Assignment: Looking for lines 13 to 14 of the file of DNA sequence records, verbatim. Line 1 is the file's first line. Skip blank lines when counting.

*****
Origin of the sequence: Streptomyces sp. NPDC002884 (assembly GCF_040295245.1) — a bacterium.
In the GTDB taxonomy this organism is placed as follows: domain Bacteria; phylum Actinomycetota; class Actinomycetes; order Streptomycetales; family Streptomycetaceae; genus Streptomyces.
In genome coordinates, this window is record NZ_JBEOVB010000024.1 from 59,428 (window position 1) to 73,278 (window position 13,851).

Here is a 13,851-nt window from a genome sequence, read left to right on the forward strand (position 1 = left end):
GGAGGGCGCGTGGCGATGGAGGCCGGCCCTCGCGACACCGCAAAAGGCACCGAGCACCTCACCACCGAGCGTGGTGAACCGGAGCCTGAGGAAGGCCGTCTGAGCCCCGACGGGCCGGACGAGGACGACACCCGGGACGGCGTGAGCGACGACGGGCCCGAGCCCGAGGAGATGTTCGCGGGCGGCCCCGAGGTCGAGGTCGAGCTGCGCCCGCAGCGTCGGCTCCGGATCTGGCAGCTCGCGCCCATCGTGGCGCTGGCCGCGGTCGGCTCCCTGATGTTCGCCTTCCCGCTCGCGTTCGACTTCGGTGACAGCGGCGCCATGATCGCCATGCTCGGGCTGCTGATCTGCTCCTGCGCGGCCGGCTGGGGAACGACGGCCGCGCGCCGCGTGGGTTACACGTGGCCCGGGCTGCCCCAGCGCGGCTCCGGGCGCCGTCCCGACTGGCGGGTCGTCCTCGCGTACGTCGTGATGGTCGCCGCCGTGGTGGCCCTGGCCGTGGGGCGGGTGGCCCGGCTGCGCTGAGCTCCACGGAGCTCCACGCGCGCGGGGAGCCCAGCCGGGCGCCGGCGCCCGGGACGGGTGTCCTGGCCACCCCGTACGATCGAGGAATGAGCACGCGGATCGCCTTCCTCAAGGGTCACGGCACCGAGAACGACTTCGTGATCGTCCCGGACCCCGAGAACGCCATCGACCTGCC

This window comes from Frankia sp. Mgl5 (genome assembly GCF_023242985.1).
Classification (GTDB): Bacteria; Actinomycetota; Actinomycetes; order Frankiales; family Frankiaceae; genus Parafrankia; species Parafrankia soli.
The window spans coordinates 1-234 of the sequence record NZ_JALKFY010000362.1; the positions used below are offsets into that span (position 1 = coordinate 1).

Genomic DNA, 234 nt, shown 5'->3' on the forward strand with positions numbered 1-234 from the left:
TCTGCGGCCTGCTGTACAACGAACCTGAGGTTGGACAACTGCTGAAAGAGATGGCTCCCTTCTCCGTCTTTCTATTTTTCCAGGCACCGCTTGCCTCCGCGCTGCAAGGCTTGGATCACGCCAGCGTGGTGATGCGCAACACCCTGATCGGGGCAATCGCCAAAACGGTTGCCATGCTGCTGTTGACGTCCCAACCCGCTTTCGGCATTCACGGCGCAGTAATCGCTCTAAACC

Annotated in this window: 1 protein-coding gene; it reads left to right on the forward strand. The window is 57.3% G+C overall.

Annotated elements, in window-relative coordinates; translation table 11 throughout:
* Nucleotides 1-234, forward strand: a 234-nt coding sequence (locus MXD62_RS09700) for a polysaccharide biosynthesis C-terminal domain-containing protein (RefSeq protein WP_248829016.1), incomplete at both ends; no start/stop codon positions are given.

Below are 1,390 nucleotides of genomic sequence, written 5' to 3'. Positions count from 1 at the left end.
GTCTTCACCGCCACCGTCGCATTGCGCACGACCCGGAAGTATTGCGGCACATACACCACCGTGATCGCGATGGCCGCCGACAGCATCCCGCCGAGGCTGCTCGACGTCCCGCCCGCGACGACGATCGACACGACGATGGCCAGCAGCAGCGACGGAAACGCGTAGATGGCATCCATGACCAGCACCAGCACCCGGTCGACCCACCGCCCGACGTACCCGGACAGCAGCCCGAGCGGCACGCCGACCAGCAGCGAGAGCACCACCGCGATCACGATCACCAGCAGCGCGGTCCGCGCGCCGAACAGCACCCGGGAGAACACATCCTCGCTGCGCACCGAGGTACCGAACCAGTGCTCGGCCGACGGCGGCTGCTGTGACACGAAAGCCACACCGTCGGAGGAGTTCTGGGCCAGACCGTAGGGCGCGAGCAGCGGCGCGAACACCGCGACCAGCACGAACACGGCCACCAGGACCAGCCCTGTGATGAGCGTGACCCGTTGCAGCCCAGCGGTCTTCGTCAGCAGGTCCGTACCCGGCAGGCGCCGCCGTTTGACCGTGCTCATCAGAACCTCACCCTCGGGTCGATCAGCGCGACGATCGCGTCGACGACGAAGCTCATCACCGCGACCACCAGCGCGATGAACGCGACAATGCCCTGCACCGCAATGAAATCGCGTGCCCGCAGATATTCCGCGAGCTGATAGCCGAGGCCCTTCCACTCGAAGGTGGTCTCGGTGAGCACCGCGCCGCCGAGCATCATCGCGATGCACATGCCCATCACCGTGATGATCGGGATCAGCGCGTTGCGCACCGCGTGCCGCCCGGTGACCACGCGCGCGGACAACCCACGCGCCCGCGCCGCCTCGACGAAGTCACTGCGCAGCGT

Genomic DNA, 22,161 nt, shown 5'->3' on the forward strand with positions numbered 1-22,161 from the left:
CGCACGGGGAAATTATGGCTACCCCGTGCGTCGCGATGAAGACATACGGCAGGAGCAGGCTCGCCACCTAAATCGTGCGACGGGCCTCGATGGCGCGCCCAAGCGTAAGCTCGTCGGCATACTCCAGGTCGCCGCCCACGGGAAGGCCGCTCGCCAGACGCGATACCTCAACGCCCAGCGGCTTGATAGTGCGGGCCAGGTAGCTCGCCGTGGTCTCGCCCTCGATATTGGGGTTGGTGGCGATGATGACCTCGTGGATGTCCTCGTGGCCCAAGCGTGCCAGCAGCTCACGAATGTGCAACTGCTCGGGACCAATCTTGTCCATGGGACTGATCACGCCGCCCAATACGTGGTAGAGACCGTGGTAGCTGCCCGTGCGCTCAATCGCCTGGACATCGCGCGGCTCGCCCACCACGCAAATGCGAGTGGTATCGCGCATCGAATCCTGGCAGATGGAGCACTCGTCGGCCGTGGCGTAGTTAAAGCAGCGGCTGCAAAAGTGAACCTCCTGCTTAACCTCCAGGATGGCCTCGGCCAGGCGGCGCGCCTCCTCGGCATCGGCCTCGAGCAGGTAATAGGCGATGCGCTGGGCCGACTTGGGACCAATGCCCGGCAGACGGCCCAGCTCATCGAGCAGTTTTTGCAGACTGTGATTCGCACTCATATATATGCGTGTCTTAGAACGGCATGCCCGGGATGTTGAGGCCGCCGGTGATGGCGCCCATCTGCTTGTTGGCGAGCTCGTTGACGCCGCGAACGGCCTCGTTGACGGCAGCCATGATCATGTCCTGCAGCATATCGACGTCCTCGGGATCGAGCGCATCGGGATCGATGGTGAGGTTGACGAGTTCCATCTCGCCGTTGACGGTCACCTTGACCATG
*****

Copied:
* Nucleotides 1-234, forward strand: a 234-nt coding sequence (locus MXD62_RS09700) for a polysaccharide biosynthesis C-terminal domain-containing protein (RefSeq protein WP_248829016.1), incomplete at both ends; no start/stop codon positions are given.

Below are 1,390 nucleotides of genomic sequence, written 5' to 3'. Positions count from 1 at the left end.